Ideally both branches should be of similar size, and the blank should be sawn on the bias before being trimmed to a rough circle for turning.
During my week of turning on my own for a few hours each day, I alternated between turning the green bowls of calabash and digging into my store of crotch/heart blanks.
Turning several bowls in the morning and several crotch/hearts in the afternoon encouraged me to explore different techniques and test the boundaries of my skills while building my inventory for the gallery and summer customers. More importantly and beyond the simple pleasure of being free to spend the time turning, I know from experience that my sustained time practicing and experimenting with similar forms and projects leads me to a new level of performance.
Ultimately, the message I regularly offer my woodturning students as well as my readers is that focusing on each set of skills – regardless of the level of past achievement – and spending the time and effort practicing by setting new goals that replicate that rehearsal pays off in the clear gain over time.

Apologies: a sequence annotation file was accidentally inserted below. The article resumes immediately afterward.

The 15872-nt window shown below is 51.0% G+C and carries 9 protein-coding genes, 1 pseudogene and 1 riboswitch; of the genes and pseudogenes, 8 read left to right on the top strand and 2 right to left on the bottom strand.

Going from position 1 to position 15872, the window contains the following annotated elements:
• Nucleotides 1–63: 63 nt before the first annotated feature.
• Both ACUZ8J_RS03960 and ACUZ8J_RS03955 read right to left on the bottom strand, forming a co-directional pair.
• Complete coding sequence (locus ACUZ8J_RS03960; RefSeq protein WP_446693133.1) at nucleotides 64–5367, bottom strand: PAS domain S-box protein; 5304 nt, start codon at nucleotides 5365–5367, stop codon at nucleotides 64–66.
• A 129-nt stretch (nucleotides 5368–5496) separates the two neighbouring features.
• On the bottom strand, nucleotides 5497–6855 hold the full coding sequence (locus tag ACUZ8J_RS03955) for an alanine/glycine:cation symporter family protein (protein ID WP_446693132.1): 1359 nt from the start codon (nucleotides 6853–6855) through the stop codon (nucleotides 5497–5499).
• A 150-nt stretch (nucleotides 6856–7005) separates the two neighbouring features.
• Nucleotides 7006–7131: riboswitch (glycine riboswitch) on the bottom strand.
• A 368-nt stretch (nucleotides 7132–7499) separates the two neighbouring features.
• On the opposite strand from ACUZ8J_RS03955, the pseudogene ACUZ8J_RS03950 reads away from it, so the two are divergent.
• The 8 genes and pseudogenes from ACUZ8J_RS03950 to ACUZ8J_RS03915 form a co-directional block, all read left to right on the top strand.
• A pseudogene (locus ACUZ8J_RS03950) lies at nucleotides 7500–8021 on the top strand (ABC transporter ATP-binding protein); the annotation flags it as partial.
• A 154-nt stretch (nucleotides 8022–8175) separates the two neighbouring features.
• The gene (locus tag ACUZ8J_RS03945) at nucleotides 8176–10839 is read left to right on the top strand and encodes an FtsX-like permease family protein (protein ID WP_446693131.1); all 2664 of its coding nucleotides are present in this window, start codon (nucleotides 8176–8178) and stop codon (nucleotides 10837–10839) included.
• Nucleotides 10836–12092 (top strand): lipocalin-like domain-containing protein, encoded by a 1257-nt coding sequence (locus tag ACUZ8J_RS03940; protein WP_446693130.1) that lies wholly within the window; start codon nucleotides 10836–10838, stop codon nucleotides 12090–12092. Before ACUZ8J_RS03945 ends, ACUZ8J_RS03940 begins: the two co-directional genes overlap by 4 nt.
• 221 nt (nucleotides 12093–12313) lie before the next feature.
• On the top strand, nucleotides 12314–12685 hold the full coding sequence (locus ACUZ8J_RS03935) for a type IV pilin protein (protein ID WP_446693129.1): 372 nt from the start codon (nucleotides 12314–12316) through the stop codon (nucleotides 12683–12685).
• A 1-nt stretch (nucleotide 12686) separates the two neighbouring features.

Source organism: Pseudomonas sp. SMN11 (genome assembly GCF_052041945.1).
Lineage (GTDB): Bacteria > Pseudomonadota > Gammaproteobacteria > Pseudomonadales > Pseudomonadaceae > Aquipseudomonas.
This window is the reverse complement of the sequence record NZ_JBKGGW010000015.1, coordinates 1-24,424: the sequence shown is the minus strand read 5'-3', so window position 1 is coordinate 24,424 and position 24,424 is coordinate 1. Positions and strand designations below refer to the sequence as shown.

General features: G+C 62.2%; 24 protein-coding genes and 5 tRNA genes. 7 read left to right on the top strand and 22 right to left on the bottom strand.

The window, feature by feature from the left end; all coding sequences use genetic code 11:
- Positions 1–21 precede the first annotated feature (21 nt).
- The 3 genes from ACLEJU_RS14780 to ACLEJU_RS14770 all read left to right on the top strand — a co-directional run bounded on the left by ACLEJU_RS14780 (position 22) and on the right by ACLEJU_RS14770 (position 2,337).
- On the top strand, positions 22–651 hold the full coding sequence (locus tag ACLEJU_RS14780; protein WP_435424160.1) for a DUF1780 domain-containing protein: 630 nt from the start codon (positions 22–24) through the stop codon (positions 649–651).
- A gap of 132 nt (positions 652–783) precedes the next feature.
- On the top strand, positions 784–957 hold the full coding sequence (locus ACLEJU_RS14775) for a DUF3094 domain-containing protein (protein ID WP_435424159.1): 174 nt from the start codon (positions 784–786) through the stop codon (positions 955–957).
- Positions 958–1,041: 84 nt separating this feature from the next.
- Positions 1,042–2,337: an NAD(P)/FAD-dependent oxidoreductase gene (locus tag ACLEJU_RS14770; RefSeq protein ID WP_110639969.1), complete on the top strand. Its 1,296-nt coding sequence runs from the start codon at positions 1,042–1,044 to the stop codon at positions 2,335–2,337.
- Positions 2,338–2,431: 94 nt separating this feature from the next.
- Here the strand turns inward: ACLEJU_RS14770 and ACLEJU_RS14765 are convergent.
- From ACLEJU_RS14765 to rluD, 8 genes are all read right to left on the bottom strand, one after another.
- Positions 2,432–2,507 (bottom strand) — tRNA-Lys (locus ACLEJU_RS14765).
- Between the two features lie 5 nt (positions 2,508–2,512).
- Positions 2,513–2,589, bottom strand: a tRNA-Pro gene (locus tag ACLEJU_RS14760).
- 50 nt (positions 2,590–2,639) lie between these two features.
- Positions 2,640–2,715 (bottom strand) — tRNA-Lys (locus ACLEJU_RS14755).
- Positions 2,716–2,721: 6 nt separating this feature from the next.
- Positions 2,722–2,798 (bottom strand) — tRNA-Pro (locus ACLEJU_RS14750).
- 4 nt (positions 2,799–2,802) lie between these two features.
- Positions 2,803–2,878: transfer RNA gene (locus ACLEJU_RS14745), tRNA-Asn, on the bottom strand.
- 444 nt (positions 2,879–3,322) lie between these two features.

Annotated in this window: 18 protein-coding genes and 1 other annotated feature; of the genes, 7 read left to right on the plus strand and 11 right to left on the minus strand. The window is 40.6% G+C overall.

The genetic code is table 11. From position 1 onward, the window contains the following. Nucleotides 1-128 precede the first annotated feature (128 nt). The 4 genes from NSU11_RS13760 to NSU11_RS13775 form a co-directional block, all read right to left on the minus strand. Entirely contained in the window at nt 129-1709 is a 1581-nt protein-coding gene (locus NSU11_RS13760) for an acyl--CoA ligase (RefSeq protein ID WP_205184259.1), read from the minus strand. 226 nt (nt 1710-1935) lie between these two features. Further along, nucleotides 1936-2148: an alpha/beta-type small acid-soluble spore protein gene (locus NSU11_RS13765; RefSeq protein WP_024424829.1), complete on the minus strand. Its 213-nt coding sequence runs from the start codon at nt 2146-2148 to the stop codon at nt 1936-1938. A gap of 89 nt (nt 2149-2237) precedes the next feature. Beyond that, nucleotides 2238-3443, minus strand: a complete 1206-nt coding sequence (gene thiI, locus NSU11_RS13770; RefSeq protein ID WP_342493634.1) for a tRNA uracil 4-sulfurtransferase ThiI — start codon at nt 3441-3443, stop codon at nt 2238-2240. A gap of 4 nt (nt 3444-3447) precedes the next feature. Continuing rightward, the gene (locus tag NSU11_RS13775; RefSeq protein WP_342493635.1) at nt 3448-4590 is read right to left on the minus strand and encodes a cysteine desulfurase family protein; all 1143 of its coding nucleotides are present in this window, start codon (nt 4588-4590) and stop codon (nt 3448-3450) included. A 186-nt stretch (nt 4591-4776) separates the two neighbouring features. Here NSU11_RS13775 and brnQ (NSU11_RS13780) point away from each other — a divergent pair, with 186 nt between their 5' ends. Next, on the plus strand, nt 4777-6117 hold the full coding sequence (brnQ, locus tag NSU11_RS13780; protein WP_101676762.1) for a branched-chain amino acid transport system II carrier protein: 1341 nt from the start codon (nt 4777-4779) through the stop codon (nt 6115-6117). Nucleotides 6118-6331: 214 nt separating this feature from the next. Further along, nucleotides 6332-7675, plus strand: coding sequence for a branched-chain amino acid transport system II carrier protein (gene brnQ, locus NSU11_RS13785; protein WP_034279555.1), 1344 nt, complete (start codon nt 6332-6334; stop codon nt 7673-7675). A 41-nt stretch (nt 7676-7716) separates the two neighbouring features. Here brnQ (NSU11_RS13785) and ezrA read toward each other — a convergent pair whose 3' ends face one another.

In 1969, I vividly remember telling my (then) girlfriend (later wife) that I had decided I wanted to become “really good” at something that required skill in my life rather than hit-or-miss “pretty good” at many different kinds of things that I could see in others around me. Fortunately, my wife and her mother, both of whom like me knew nothing about woodturning at that time, steadily encouraged and supported me from the beginning. My adventure continues today as I happily spend hours each day working in my shop with the wood, the lathes, the tools, and a host of wonderful friends who share my passion.
Located in Castine, Maine, Highlands Woodturning gallery and shop offers woodturning classes and shop time, a gallery of woodturned art, custom woodturning for repairs, renovations, and architectural installations. You can email Temple at firstname.lastname@example.org. Take a look at Temple’s Website at http://www.highlandswoodturning.com/